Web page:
The NEDA Feeding Hope Fund Has Awarded Dr. Janet Lydecker $125,000 to Study Treatments for Teens with Bulimia Nervosa
— Dr. Janet Lydecker, Yale Researcher
WASHINGTON, DC, USA, April 18, 2023/EINPresswire.com/ — The National Eating Disorders Association (NEDA) announced today that Dr. Janet A. Lydecker, PhD, assistant professor of psychiatry, has been awarded the NEDA Feeding Hope Fund grant to test adding self-compassion strategies to treatment protocols for bulimia nervosa among teens living in higher weight bodies.
Lydecker, a clinical psychologist with expertise in eating disorders in adolescents, is director of Teen POWER, a program in the department of psychiatry at Yale University. The research clinic studies eating behaviors and thoughts in teens. The program aims to develop and improve treatments for eating disorders among individuals living in higher weight bodies.
The $125,000 Feeding Hope Fund grant will span two years and will test treatments for bulimia nervosa by comparing cognitive behavioral therapy with mindfulness treatment. The assessments and treatment sessions will be done via telehealth and will involve approximately 40 teens from across the United States. Dr. Lydecker encourages teens from across the United States to participate and is especially interested in ensuring teens in marginalized communities have the opportunity to apply to participate.
Teens will be assigned a therapist at the start of treatment and will have one-on-one sessions with that therapist for the entire length of the study. In some sessions, the therapist will share coping strategies with the teen focusing on their awareness of the environment, their thoughts, and themselves. Teens will practice coping strategies, and then the therapist will work with them to decide how those strategies might be helpful over the course of the week. In other sessions, the teen and therapist will look for patterns in the teen’s thoughts, feelings, and eating/purging behaviors in the past week and then come up with alternatives to the behaviors.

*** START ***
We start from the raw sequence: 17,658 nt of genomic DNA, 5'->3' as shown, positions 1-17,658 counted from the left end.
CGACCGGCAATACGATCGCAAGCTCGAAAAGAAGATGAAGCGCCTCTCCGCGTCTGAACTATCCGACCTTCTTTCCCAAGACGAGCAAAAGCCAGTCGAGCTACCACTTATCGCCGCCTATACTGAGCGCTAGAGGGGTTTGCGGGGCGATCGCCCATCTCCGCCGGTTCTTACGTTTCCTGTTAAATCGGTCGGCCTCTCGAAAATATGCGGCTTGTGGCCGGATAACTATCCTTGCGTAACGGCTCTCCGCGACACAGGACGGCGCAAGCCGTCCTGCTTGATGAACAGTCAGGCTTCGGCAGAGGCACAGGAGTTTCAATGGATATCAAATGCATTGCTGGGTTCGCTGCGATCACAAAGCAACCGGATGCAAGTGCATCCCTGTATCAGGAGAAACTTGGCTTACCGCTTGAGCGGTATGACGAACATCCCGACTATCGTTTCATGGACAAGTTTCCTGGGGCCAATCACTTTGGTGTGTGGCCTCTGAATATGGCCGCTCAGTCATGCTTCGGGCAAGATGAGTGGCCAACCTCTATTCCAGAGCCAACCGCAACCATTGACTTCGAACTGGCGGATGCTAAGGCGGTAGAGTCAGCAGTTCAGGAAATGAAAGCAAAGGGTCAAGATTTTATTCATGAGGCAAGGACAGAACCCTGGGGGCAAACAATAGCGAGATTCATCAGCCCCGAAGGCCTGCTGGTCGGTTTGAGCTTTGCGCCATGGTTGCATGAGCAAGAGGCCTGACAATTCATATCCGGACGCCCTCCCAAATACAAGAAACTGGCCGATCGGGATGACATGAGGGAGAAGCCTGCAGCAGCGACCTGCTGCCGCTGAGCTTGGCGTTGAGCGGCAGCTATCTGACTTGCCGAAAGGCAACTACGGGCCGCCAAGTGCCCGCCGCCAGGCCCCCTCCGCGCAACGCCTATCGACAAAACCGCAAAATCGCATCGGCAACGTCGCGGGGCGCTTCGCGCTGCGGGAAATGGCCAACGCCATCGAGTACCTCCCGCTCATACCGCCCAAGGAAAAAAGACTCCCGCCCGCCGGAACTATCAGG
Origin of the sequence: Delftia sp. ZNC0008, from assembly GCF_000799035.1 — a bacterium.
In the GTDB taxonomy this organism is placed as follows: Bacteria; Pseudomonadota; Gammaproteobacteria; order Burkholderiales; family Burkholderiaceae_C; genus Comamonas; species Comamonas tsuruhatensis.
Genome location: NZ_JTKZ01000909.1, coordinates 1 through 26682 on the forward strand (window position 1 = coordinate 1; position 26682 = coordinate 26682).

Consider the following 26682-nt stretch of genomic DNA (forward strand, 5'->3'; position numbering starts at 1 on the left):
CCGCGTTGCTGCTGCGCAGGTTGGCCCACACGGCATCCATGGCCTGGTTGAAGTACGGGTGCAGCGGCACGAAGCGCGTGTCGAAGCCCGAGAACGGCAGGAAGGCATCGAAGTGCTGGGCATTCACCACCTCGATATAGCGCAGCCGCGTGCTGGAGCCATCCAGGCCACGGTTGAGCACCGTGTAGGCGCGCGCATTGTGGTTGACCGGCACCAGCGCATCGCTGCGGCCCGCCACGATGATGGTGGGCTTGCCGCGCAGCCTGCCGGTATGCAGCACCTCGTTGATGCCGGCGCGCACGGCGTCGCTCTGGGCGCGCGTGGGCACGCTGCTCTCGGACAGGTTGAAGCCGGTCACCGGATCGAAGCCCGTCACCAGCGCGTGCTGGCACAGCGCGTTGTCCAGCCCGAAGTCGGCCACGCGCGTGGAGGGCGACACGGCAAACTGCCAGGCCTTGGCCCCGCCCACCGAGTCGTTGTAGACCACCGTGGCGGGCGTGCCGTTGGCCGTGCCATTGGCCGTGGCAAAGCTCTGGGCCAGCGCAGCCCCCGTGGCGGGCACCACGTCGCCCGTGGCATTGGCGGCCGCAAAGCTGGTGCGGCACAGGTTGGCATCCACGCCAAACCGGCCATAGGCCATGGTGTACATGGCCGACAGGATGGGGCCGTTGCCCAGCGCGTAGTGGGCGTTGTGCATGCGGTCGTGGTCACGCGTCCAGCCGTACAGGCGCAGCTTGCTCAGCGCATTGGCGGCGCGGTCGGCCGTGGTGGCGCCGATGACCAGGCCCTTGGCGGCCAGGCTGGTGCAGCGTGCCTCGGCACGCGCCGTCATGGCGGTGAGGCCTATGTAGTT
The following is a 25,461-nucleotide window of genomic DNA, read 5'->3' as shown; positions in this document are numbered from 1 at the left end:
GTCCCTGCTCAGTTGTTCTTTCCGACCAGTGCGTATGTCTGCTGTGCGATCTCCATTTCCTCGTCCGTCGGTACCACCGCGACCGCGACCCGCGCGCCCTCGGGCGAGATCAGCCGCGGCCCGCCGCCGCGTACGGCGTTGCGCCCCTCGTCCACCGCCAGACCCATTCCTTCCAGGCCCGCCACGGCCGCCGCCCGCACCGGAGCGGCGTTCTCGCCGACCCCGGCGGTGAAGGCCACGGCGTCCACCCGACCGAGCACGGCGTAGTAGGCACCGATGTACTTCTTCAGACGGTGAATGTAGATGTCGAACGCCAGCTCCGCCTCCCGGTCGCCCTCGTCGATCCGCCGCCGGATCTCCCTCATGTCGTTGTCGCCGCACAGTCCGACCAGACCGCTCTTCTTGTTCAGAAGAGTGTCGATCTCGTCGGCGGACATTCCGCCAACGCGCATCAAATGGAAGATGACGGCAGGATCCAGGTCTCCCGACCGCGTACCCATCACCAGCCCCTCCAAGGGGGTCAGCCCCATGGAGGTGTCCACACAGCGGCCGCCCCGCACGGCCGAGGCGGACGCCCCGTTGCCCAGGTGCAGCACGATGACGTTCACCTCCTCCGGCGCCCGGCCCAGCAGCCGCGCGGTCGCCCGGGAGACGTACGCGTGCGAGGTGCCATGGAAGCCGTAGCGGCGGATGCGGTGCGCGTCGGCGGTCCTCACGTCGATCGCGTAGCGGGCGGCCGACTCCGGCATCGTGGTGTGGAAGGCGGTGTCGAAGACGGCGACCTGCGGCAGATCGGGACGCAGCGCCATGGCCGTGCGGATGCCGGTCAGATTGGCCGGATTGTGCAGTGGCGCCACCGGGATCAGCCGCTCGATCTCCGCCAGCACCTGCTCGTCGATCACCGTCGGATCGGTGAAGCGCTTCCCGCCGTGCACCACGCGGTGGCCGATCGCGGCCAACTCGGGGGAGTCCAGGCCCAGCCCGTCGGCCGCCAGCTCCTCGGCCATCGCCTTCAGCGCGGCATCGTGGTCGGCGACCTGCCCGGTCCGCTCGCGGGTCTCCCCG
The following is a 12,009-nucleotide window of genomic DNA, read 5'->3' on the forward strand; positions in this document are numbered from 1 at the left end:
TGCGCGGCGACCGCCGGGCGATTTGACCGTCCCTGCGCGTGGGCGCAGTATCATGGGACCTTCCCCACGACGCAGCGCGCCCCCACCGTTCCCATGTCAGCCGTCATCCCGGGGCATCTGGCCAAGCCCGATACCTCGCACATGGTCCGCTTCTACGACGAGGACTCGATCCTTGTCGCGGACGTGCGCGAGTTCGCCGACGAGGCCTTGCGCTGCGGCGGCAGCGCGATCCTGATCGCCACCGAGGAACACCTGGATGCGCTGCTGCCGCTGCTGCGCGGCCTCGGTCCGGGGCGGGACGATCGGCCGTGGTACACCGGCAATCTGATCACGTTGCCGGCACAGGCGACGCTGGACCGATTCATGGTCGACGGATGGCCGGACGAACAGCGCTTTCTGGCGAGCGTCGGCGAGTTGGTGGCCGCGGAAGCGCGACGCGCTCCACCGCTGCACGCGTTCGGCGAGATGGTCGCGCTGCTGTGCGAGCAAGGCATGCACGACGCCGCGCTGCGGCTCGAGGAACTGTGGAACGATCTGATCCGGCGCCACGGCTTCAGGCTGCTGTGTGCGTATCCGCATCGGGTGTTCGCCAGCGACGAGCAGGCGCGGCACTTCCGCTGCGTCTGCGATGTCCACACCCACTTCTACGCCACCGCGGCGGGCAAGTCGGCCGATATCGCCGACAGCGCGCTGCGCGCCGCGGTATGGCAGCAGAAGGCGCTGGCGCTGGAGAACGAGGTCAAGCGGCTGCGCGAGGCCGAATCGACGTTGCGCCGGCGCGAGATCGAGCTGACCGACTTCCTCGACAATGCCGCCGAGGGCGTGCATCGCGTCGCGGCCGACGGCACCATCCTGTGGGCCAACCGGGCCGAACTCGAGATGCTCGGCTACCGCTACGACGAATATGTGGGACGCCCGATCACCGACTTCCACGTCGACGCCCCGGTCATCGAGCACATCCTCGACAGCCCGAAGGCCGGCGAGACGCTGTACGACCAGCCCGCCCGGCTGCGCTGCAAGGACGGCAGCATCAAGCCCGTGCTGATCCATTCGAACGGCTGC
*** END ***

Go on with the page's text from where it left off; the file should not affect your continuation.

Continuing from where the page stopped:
“We are excited to test a treatment in a patient group that is not usually included in research,” Lydecker said. “In this study, we are including self-compassion skills along with cognitive-behavioral therapy to specifically address weight stigma.”
People with bulimia nervosa binge eat while feeling a loss of control and then take extreme measures to avoid gaining weight, such as vomiting or using laxatives. Experts still have not pinpointed the cause of the eating disorder, but clinical researchers, like Lydecker, continue to study this issue in teens and adults.
“At NEDA, we are looking forward to learning the outcomes of Dr. Lydecker’s research. We know that research in other fields demonstrates that mindfulness (through mindfulness-based interventions) changes neural pathways in the brain related to rumination, worry, self-regulation, compassion, attention, emotional reactivity, and affect,” said Elizabeth Thompson, CEO, NEDA. “How terrific it would be to see these changes lead to positive outcomes for teens with bulimia nervosa.”
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About the National Eating Disorders Association
The National Eating Disorders Association (NEDA) is the largest nonprofit organization dedicated to supporting individuals and families affected by eating disorders. NEDA supports individuals and families affected by eating disorders, and serves as a catalyst for prevention, and access to quality care. Through our programs and services, NEDA raises awareness, builds communities of support and recovery, funds research and puts essential resources into the hands of those in need. For more information, visit www.nationaleatingdisorders.org.
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